The first round of negotiations was held online from 4 to 6 May. Almost two months later, from 27 June to 1 July, a delegation collectively nominated by the WG met in Rome to participate in the second round of CFS GEGWE negotiations. The CSIPM working group publicly presented and discussed the priorities and expectations on the Guidelines for an ambitious document. On 28 June, during the second round of negotiations, the WG organized an action outside the FAO building and delivered a statement on the occasion of the Global Pride Day.
During the second round of negotiations, some governments strongly opposed the recognition and inclusion of gender diversity, intersectionality, and sexual- and gender-based violence in the Guidelines. But the strongest push-back came at the beginning of the closing week of the negotiations (25 to 28 July) from Indonesia, the Russian Federation, China and the Holy See and delegations from other member states who joined the negotiations in this very last moment like Egypt, Morocco and Senegal. During this third and final round of negotiations, CSIPM CC member Dee Woods rhetorically asked ‘Who is worthy of the Right to Food’, and reminded member states that the document should serve those who are most oppressed and discriminated against.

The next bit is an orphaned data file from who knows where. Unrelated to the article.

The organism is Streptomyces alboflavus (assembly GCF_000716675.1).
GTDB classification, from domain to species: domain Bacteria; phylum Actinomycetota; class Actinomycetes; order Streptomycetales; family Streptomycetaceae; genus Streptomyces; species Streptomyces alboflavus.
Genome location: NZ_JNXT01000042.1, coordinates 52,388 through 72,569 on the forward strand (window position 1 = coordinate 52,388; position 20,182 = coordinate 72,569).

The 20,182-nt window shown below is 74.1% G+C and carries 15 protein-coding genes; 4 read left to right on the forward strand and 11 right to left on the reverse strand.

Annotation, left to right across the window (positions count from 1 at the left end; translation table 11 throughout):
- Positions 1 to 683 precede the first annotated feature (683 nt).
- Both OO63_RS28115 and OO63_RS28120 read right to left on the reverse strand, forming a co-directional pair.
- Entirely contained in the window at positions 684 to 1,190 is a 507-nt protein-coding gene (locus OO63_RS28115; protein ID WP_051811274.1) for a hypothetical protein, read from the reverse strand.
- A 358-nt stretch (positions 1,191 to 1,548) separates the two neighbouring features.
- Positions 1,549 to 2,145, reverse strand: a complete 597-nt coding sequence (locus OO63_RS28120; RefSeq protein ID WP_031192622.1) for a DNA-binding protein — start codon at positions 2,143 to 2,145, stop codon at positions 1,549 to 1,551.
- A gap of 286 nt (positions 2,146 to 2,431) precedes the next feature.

The CSIPM strongly defended intersectionality, the right to development and for the recognition of peasants as key actors! After four intense days and a clear demonstration of patriarchy in action at the CFS, the negotiations were suspended without any clarity if they can or cannot be resumed after the CFS Plenary 50.
3. CFS Policy Recommendations on Youth Engagement and Employment in Agriculture